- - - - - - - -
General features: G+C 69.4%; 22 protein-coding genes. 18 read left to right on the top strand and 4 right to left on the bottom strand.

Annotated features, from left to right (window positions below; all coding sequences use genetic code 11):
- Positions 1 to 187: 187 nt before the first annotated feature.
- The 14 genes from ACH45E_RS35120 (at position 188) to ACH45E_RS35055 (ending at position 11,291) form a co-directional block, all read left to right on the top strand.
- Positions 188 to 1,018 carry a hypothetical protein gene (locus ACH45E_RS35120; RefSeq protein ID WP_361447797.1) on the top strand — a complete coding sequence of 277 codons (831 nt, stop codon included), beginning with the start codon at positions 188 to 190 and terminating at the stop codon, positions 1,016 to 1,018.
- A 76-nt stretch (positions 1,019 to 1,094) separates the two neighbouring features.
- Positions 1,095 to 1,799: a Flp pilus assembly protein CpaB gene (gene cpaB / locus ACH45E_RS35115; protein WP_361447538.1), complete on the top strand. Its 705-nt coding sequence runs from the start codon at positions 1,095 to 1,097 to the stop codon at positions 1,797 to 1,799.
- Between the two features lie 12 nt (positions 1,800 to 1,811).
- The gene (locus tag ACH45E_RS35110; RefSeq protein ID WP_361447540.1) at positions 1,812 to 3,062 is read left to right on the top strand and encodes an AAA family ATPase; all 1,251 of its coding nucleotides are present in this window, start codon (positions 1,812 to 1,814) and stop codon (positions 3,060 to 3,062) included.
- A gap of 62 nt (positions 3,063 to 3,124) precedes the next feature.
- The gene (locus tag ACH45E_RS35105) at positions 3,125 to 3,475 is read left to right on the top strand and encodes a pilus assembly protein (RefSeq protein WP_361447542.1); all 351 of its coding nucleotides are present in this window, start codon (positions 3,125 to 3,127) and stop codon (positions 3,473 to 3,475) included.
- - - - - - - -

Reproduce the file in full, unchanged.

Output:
General features: G+C 69.4%; 22 protein-coding genes. 18 read left to right on the top strand and 4 right to left on the bottom strand.

Annotated features, from left to right (window positions below; all coding sequences use genetic code 11):
- Positions 1 to 187: 187 nt before the first annotated feature.
- The 14 genes from ACH45E_RS35120 (at position 188) to ACH45E_RS35055 (ending at position 11,291) form a co-directional block, all read left to right on the top strand.
- Positions 188 to 1,018 carry a hypothetical protein gene (locus ACH45E_RS35120; RefSeq protein ID WP_361447797.1) on the top strand — a complete coding sequence of 277 codons (831 nt, stop codon included), beginning with the start codon at positions 188 to 190 and terminating at the stop codon, positions 1,016 to 1,018.
- A 76-nt stretch (positions 1,019 to 1,094) separates the two neighbouring features.
- Positions 1,095 to 1,799: a Flp pilus assembly protein CpaB gene (gene cpaB / locus ACH45E_RS35115; protein WP_361447538.1), complete on the top strand. Its 705-nt coding sequence runs from the start codon at positions 1,095 to 1,097 to the stop codon at positions 1,797 to 1,799.
- Between the two features lie 12 nt (positions 1,800 to 1,811).
- The gene (locus tag ACH45E_RS35110; RefSeq protein ID WP_361447540.1) at positions 1,812 to 3,062 is read left to right on the top strand and encodes an AAA family ATPase; all 1,251 of its coding nucleotides are present in this window, start codon (positions 1,812 to 1,814) and stop codon (positions 3,060 to 3,062) included.
- A gap of 62 nt (positions 3,063 to 3,124) precedes the next feature.
- The gene (locus tag ACH45E_RS35105) at positions 3,125 to 3,475 is read left to right on the top strand and encodes a pilus assembly protein (RefSeq protein WP_361447542.1); all 351 of its coding nucleotides are present in this window, start codon (positions 3,125 to 3,127) and stop codon (positions 3,473 to 3,475) included.